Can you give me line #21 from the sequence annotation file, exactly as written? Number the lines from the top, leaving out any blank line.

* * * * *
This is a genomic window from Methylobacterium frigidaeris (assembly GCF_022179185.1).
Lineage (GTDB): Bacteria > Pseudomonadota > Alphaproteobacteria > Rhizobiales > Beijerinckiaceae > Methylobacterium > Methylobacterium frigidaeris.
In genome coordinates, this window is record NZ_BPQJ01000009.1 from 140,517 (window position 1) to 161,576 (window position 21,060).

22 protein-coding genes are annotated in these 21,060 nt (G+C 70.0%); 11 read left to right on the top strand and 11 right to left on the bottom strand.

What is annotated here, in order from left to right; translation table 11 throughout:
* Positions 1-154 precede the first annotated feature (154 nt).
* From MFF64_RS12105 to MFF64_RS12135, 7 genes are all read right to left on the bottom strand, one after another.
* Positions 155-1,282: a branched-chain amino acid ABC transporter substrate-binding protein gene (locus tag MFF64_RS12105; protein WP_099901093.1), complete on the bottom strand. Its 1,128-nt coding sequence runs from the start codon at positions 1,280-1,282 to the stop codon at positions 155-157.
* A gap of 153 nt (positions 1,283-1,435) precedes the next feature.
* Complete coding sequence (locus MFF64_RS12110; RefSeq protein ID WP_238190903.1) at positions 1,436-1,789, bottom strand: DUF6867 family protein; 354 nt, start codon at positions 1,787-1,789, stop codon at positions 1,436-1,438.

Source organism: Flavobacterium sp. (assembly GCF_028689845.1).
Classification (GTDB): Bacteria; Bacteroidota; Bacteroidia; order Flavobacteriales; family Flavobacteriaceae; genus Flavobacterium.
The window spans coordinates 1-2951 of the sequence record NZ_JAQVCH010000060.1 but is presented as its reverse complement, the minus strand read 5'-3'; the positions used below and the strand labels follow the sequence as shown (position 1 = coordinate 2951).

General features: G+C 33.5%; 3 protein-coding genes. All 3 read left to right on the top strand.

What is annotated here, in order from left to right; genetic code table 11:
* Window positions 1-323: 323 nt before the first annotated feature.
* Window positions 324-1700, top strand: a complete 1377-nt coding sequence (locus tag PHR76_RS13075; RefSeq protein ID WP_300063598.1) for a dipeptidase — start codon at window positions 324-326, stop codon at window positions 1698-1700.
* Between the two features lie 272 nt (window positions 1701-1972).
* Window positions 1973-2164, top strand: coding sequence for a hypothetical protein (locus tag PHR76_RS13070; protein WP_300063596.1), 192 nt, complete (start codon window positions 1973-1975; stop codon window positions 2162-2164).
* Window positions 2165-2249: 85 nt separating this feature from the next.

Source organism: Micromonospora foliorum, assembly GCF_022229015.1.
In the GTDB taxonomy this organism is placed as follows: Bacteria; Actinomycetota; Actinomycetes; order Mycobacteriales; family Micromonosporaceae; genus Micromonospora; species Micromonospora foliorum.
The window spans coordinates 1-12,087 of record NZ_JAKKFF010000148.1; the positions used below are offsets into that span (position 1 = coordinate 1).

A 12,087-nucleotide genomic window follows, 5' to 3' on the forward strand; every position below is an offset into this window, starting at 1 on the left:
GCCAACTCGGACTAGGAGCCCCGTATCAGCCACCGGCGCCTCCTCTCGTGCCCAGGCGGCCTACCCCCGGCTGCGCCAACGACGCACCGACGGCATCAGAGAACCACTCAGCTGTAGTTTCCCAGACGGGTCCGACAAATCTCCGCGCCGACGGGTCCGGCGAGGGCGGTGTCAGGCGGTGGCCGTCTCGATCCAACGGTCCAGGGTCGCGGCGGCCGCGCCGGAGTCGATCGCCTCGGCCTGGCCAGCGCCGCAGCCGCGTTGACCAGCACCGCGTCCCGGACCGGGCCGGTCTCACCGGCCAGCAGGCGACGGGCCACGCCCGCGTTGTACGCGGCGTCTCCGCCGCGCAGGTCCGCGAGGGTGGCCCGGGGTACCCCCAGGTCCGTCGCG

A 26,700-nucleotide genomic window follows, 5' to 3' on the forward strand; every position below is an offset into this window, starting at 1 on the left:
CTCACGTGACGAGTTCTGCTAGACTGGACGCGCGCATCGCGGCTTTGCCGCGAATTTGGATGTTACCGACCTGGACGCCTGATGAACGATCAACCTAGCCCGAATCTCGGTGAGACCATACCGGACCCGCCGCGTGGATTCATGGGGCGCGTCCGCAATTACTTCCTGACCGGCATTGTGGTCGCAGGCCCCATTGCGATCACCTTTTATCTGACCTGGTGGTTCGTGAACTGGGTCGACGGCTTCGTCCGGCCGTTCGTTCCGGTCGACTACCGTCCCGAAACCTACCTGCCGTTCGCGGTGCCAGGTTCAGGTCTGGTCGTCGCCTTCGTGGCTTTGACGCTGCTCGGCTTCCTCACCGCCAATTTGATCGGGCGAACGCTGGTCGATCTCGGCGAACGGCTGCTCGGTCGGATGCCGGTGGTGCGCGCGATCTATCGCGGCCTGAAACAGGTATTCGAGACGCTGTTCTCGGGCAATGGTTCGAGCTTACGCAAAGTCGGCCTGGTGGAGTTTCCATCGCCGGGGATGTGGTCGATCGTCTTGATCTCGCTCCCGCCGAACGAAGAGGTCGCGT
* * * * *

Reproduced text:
Source organism: Micromonospora foliorum, assembly GCF_022229015.1.